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Mental health literacy: conceptualisation of mental illness among African residents in Pietermaritzburg.

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Mental health literacy refers to people’s beliefs and knowledge about mental illnesses. How people conceptualise mental illness shapes their beliefs and attitudes towards such illness and the mentally ill. As mental illness is increasing in most parts of Africa, mental health literacy may play a vital role in greater adherence to treatment, greater ability to engage in self-care and in improved mental health status. A qualitative approach was used, using a focus group and individual interviews to investigate people’s mental health literacy from a local context to contribute to the body of literature on mental health issues. Thematic analysis was used to identify factors affecting mental health literacy. The findings suggest that mental health literacy is more contextual than individualistic. Therefore, there is a need to have a contextual understanding of mental illness as beliefs about the causes of mental illnesses appear to influence people’s attitudes and their perception of appropriate places to seek help.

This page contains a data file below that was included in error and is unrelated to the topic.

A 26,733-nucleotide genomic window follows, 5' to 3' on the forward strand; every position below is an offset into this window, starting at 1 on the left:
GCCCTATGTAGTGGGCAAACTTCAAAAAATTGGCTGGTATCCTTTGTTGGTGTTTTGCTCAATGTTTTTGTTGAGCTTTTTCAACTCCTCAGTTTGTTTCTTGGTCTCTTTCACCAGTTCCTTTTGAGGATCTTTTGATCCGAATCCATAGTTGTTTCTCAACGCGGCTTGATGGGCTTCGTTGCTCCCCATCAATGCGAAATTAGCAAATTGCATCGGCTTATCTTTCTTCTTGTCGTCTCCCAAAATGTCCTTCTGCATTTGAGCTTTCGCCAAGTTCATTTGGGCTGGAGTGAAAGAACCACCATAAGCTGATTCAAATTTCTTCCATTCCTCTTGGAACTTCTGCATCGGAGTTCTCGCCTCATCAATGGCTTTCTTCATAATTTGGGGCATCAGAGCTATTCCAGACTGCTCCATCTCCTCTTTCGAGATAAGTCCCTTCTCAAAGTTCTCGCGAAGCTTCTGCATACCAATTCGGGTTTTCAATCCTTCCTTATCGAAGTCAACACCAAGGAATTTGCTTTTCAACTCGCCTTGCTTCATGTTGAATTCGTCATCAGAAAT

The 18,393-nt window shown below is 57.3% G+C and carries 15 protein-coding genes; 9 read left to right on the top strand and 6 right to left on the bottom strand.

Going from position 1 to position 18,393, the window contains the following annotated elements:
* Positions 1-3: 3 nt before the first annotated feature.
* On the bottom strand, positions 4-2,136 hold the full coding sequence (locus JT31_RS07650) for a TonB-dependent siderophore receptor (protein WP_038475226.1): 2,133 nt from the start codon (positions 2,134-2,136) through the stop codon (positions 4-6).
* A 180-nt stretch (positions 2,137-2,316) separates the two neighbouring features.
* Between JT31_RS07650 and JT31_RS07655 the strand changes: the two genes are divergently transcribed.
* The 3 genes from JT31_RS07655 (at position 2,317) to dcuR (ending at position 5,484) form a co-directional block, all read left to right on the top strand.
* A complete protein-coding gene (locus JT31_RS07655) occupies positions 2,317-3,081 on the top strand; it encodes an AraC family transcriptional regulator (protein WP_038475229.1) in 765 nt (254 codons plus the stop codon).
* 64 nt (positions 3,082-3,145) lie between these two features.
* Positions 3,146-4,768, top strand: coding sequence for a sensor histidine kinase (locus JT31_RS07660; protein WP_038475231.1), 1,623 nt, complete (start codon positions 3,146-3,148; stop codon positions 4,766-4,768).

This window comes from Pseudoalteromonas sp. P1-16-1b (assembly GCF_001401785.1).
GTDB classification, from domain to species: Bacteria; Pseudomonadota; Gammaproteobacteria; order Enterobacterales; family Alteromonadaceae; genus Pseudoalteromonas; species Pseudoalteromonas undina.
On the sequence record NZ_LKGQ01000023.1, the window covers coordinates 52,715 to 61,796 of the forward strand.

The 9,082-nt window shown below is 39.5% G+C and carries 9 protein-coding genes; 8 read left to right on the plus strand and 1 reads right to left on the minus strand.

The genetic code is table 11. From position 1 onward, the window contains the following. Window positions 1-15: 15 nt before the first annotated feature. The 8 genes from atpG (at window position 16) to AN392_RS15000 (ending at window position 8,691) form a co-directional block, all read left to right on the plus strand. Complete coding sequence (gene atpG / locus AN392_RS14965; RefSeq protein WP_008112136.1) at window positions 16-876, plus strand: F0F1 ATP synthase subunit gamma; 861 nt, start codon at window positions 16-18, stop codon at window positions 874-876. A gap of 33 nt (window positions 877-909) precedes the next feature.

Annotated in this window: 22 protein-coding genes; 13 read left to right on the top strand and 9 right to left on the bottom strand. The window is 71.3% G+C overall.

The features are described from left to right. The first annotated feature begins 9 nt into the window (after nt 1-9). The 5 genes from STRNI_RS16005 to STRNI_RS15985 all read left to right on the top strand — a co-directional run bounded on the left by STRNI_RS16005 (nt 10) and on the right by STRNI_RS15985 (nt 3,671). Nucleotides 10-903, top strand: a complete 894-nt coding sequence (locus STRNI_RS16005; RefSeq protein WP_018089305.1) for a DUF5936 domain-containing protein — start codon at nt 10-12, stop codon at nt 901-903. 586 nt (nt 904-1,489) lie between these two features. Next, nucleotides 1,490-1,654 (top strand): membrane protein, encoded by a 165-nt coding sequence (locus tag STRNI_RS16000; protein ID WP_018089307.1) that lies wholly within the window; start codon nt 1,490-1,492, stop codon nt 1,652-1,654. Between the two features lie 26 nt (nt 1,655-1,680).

Masters Degree. University of KwaZulu-Natal, Pietermaritzburg.